Check out the list of questions submitted by other registered attendees, and then vote to support any that match your interests.

Feel free to add your own question. Then spread the word to make sure others have the chance to help move your question to the top of the shared list.

  • 5

    votes

    A recurrent theme in Deacon King Kong seems to be the many aspects of “knowing and not-knowing,” what is unknown (where the treasure is, where the Xmas box is, who sent the cheese, why Hettie walked into the water), being known by others (some characters really know others intimately, others remain unknown), the intersection of knowing, love, and trust; communities that know their members in a deep way (the Cause) and those who don’t (the cops). Can you amplify what undergirds your interest in the many meanings of to be known?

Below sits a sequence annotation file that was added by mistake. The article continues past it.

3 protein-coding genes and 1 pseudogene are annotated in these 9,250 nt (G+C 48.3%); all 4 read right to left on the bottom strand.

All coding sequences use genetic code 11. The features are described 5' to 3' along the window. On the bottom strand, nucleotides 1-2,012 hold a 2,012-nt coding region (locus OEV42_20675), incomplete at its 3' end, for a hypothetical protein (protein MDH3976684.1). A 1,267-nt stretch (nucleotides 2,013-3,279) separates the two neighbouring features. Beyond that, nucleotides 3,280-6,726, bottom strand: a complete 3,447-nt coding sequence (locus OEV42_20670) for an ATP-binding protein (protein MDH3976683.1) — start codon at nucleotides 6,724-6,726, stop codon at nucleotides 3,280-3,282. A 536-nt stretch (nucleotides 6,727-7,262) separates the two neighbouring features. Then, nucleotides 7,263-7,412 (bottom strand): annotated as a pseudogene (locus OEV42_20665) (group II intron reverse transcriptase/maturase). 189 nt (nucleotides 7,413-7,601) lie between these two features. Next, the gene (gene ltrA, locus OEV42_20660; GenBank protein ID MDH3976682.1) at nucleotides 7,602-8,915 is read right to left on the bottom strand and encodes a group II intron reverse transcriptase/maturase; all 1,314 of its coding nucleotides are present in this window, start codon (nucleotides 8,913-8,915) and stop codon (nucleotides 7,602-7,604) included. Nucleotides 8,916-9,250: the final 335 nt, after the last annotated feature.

• 4

    votes

    How did you get the idea for “Deacon King Kong”? Did you know how the story ended before you began writing?

  • 3

    votes

    When you were a kid what was your favorite book?

  • 2

    votes

    Who are some of your favorite authors, whether fiction or non-fiction, and have they influenced your writing?

  • 2

    votes

    You toured with Jimmy Scott!!!! Can you talk about what it was like to work with him? And to listen to him night after night?

  • 2

    votes

    A National Humanities Medal by President Obama! Come on! What does THAT feel like??

  • 2

    votes

    What do you want your fiction to do for your readers? Does what you want for your readers change with each book?

  • 2

    votes

    I think “Kill em and Leave” is one of the best books about race in America that I’ve ever read. What do you think about how great that book is now! (It’s great!).

  • 2

    votes